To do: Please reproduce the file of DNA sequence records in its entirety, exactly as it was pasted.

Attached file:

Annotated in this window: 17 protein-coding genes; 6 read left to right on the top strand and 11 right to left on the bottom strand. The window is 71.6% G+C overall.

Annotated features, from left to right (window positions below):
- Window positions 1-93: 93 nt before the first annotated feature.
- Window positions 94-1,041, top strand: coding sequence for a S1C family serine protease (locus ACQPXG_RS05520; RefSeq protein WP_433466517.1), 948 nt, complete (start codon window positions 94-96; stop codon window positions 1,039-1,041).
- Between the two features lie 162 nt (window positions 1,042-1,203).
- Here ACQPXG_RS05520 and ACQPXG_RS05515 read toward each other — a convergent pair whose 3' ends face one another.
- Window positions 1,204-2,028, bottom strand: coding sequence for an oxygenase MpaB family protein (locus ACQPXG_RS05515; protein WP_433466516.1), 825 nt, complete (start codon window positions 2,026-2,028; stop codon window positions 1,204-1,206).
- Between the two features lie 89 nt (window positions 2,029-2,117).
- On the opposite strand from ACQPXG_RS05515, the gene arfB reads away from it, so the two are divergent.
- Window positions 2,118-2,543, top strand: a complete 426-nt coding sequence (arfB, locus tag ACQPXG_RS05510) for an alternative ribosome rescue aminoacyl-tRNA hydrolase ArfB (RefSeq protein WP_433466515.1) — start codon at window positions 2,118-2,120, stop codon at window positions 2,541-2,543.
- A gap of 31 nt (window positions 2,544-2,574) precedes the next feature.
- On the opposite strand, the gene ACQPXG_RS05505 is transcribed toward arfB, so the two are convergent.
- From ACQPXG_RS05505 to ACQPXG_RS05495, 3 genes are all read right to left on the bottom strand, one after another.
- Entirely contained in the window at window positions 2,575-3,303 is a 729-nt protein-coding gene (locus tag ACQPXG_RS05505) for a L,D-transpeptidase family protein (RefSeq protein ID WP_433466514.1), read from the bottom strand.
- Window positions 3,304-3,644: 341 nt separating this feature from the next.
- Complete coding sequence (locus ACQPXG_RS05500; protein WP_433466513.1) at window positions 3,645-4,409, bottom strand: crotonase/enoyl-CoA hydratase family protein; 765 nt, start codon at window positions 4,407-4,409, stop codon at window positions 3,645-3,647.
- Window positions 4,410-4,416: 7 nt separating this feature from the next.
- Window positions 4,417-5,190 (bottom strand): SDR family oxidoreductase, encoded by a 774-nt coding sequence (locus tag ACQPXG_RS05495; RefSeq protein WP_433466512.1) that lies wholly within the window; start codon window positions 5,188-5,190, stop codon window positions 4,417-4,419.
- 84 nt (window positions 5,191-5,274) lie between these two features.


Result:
Annotated in this window: 17 protein-coding genes; 6 read left to right on the top strand and 11 right to left on the bottom strand. The window is 71.6% G+C overall.

Annotated features, from left to right (window positions below):
- Window positions 1-93: 93 nt before the first annotated feature.
- Window positions 94-1,041, top strand: coding sequence for a S1C family serine protease (locus ACQPXG_RS05520; RefSeq protein WP_433466517.1), 948 nt, complete (start codon window positions 94-96; stop codon window positions 1,039-1,041).
- Between the two features lie 162 nt (window positions 1,042-1,203).
- Here ACQPXG_RS05520 and ACQPXG_RS05515 read toward each other — a convergent pair whose 3' ends face one another.
- Window positions 1,204-2,028, bottom strand: coding sequence for an oxygenase MpaB family protein (locus ACQPXG_RS05515; protein WP_433466516.1), 825 nt, complete (start codon window positions 2,026-2,028; stop codon window positions 1,204-1,206).
- Between the two features lie 89 nt (window positions 2,029-2,117).
- On the opposite strand from ACQPXG_RS05515, the gene arfB reads away from it, so the two are divergent.
- Window positions 2,118-2,543, top strand: a complete 426-nt coding sequence (arfB, locus tag ACQPXG_RS05510) for an alternative ribosome rescue aminoacyl-tRNA hydrolase ArfB (RefSeq protein WP_433466515.1) — start codon at window positions 2,118-2,120, stop codon at window positions 2,541-2,543.
- A gap of 31 nt (window positions 2,544-2,574) precedes the next feature.
- On the opposite strand, the gene ACQPXG_RS05505 is transcribed toward arfB, so the two are convergent.
- From ACQPXG_RS05505 to ACQPXG_RS05495, 3 genes are all read right to left on the bottom strand, one after another.
- Entirely contained in the window at window positions 2,575-3,303 is a 729-nt protein-coding gene (locus tag ACQPXG_RS05505) for a L,D-transpeptidase family protein (RefSeq protein ID WP_433466514.1), read from the bottom strand.
- Window positions 3,304-3,644: 341 nt separating this feature from the next.
- Complete coding sequence (locus ACQPXG_RS05500; protein WP_433466513.1) at window positions 3,645-4,409, bottom strand: crotonase/enoyl-CoA hydratase family protein; 765 nt, start codon at window positions 4,407-4,409, stop codon at window positions 3,645-3,647.
- Window positions 4,410-4,416: 7 nt separating this feature from the next.
- Window positions 4,417-5,190 (bottom strand): SDR family oxidoreductase, encoded by a 774-nt coding sequence (locus tag ACQPXG_RS05495; RefSeq protein WP_433466512.1) that lies wholly within the window; start codon window positions 5,188-5,190, stop codon window positions 4,417-4,419.
- 84 nt (window positions 5,191-5,274) lie between these two features.